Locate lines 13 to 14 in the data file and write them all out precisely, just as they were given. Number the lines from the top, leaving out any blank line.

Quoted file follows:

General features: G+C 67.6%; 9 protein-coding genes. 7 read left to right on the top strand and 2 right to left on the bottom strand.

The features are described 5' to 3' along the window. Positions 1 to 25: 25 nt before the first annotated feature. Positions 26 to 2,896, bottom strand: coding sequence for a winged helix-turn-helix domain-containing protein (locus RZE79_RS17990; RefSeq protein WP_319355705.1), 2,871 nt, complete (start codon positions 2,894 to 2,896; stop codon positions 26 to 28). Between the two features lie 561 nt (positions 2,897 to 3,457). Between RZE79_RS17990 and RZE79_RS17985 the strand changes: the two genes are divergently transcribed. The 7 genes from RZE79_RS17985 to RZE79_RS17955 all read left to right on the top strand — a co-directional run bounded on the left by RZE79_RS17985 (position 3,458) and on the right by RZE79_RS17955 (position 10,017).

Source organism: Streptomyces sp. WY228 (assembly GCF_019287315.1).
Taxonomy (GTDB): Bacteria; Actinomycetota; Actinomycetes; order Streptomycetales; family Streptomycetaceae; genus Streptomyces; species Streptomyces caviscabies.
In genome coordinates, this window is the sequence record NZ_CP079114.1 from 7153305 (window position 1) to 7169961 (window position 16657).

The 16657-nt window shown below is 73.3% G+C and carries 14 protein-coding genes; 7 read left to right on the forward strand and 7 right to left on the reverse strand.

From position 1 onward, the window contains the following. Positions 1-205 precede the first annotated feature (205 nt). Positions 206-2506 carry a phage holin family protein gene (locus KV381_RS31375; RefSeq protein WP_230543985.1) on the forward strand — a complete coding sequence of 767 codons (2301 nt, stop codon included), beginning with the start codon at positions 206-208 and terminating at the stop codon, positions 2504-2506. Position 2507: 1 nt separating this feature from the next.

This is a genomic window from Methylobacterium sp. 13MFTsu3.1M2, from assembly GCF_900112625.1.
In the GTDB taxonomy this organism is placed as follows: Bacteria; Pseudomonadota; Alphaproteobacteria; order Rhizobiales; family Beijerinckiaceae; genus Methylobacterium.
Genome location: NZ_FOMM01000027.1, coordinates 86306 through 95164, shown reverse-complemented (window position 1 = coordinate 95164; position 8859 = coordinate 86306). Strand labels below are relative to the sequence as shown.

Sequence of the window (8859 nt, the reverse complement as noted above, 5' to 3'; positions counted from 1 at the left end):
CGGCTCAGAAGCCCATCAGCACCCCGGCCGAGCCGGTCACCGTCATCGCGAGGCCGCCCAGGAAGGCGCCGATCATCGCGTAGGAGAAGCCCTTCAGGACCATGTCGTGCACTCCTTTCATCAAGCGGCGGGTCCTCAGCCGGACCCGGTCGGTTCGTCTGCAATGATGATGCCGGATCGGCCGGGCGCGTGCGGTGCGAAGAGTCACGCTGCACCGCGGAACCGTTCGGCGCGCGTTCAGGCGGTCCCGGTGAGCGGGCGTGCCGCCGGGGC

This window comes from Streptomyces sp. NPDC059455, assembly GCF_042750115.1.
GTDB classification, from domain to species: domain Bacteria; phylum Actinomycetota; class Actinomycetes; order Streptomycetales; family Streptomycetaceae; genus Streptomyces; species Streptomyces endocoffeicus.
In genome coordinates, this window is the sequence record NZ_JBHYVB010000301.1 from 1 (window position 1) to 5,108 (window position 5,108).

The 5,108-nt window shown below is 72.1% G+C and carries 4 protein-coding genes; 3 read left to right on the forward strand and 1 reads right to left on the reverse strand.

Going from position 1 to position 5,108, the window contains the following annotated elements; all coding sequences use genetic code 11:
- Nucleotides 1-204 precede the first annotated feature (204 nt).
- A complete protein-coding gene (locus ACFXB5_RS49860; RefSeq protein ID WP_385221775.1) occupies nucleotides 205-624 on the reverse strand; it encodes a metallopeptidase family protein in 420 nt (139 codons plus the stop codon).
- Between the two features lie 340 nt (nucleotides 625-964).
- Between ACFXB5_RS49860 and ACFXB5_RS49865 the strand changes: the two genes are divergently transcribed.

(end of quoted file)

This window comes from Streptomyces sp. NPDC059455, assembly GCF_042750115.1.
GTDB classification, from domain to species: domain Bacteria; phylum Actinomycetota; class Actinomycetes; order Streptomycetales; family Streptomycetaceae; genus Streptomyces; species Streptomyces endocoffeicus.